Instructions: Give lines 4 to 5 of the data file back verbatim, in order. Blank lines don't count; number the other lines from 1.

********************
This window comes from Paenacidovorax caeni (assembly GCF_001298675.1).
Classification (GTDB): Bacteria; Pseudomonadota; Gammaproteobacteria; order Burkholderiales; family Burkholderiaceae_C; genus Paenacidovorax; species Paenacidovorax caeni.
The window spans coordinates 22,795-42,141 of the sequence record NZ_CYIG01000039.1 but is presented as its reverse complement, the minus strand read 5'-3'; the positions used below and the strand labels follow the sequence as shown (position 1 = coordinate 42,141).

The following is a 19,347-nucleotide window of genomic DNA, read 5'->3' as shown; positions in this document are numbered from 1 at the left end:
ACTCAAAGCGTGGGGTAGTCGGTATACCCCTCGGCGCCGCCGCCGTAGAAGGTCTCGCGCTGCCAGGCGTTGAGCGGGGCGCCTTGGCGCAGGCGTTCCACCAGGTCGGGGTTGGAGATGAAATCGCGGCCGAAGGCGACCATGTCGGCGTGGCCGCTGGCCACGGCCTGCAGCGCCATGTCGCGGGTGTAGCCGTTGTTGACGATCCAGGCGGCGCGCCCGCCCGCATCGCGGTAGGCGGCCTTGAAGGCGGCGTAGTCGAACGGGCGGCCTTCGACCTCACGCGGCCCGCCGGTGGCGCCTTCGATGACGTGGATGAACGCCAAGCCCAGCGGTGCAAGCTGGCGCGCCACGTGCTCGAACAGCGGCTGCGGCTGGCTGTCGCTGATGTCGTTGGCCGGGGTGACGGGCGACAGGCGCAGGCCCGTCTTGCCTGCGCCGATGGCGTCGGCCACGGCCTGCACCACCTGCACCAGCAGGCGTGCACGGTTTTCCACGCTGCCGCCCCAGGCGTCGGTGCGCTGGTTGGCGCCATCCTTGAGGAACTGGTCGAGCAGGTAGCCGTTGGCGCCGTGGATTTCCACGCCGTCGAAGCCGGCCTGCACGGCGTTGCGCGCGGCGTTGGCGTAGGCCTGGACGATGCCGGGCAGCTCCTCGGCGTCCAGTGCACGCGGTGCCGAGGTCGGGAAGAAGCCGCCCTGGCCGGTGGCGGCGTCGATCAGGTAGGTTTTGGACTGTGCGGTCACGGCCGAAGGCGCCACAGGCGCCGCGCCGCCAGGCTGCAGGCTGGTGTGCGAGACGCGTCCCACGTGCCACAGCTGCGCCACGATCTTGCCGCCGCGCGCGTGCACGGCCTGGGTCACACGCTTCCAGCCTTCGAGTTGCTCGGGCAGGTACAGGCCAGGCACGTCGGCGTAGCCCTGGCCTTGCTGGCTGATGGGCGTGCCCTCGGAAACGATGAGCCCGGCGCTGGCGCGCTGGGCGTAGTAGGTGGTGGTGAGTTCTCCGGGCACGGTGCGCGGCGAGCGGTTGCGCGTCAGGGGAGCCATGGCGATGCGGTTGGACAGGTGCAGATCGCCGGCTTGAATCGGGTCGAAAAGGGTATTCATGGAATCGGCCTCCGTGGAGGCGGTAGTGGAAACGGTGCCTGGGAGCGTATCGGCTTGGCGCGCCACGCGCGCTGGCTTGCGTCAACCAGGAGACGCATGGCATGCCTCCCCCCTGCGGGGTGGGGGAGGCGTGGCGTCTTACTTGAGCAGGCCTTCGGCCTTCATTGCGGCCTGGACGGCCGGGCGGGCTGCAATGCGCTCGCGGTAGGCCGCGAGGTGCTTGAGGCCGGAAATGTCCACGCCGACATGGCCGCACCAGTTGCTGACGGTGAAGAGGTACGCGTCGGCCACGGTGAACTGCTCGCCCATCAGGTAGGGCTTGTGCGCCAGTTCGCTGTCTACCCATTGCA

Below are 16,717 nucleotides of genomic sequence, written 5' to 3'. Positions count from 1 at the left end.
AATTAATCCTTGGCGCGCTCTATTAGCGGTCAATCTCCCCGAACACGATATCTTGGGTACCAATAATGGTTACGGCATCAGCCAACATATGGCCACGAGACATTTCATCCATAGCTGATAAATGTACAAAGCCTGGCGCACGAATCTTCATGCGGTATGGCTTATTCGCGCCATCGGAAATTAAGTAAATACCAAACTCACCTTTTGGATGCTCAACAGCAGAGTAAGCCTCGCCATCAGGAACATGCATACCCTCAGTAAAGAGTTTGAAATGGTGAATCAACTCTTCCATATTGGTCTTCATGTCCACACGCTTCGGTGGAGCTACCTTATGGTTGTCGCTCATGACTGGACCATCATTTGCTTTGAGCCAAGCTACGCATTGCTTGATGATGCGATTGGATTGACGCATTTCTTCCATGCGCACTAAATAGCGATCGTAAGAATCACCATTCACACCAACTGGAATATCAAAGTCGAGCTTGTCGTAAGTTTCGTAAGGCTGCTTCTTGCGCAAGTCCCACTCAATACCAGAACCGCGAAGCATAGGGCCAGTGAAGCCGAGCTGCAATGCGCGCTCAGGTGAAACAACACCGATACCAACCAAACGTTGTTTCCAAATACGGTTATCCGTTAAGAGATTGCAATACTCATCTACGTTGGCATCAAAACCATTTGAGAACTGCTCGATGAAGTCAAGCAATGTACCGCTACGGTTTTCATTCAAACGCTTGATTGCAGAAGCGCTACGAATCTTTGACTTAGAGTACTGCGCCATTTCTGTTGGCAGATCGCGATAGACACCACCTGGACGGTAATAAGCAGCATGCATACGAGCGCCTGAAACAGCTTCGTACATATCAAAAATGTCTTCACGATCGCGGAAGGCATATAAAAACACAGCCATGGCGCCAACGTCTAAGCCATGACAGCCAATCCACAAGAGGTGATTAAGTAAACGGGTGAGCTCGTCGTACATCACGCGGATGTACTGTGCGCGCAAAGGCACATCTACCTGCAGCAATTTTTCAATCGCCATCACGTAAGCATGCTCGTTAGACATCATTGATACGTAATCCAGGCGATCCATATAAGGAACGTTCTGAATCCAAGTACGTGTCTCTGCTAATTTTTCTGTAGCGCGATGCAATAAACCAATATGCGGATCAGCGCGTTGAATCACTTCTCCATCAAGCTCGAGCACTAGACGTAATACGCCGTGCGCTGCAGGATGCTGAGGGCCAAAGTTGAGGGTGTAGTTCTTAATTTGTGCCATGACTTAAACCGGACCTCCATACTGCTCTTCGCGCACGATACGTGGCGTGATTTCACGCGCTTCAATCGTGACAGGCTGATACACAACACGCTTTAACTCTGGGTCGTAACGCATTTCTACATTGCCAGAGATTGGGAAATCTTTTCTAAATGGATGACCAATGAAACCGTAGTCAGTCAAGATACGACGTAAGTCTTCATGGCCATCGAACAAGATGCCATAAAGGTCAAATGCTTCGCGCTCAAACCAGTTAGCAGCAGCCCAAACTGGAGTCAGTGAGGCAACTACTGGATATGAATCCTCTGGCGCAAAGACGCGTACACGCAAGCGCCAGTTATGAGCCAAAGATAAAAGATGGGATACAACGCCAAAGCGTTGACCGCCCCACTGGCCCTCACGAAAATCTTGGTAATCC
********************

The following is a 19,347-nucleotide window of genomic DNA, read 5'->3' as shown; positions in this document are numbered from 1 at the left end:
ACTCAAAGCGTGGGGTAGTCGGTATACCCCTCGGCGCCGCCGCCGTAGAAGGTCTCGCGCTGCCAGGCGTTGAGCGGGGCGCCTTGGCGCAGGCGTTCCACCAGGTCGGGGTTGGAGATGAAATCGCGGCCGAAGGCGACCATGTCGGCGTGGCCGCTGGCCACGGCCTGCAGCGCCATGTCGCGGGTGTAGCCGTTGTTGACGATCCAGGCGGCGCGCCCGCCCGCATCGCGGTAGGCGGCCTTGAAGGCGGCGTAGTCGAACGGGCGGCCTTCGACCTCACGCGGCCCGCCGGTGGCGCCTTCGATGACGTGGATGAACGCCAAGCCCAGCGGTGCAAGCTGGCGCGCCACGTGCTCGAACAGCGGCTGCGGCTGGCTGTCGCTGATGTCGTTGGCCGGGGTGACGGGCGACAGGCGCAGGCCCGTCTTGCCTGCGCCGATGGCGTCGGCCACGGCCTGCACCACCTGCACCAGCAGGCGTGCACGGTTTTCCACGCTGCCGCCCCAGGCGTCGGTGCGCTGGTTGGCGCCATCCTTGAGGAACTGGTCGAGCAGGTAGCCGTTGGCGCCGTGGATTTCCACGCCGTCGAAGCCGGCCTGCACGGCGTTGCGCGCGGCGTTGGCGTAGGCCTGGACGATGCCGGGCAGCTCCTCGGCGTCCAGTGCACGCGGTGCCGAGGTCGGGAAGAAGCCGCCCTGGCCGGTGGCGGCGTCGATCAGGTAGGTTTTGGACTGTGCGGTCACGGCCGAAGGCGCCACAGGCGCCGCGCCGCCAGGCTGCAGGCTGGTGTGCGAGACGCGTCCCACGTGCCACAGCTGCGCCACGATCTTGCCGCCGCGCGCGTGCACGGCCTGGGTCACACGCTTCCAGCCTTCGAGTTGCTCGGGCAGGTACAGGCCAGGCACGTCGGCGTAGCCCTGGCCTTGCTGGCTGATGGGCGTGCCCTCGGAAACGATGAGCCCGGCGCTGGCGCGCTGGGCGTAGTAGGTGGTGGTGAGTTCTCCGGGCACGGTGCGCGGCGAGCGGTTGCGCGTCAGGGGAGCCATGGCGATGCGGTTGGACAGGTGCAGATCGCCGGCTTGAATCGGGTCGAAAAGGGTATTCATGGAATCGGCCTCCGTGGAGGCGGTAGTGGAAACGGTGCCTGGGAGCGTATCGGCTTGGCGCGCCACGCGCGCTGGCTTGCGTCAACCAGGAGACGCATGGCATGCCTCCCCCCTGCGGGGTGGGGGAGGCGTGGCGTCTTACTTGAGCAGGCCTTCGGCCTTCATTGCGGCCTGGACGGCCGGGCGGGCTGCAATGCGCTCGCGGTAGGCCGCGAGGTGCTTGAGGCCGGAAATGTCCACGCCGACATGGCCGCACCAGTTGCTGACGGTGAAGAGGTACGCGTCGGCCACGGTGAACTGCTCGCCCATCAGGTAGGGCTTGTGCGCCAGTTCGCTGTCTACCCATTGCA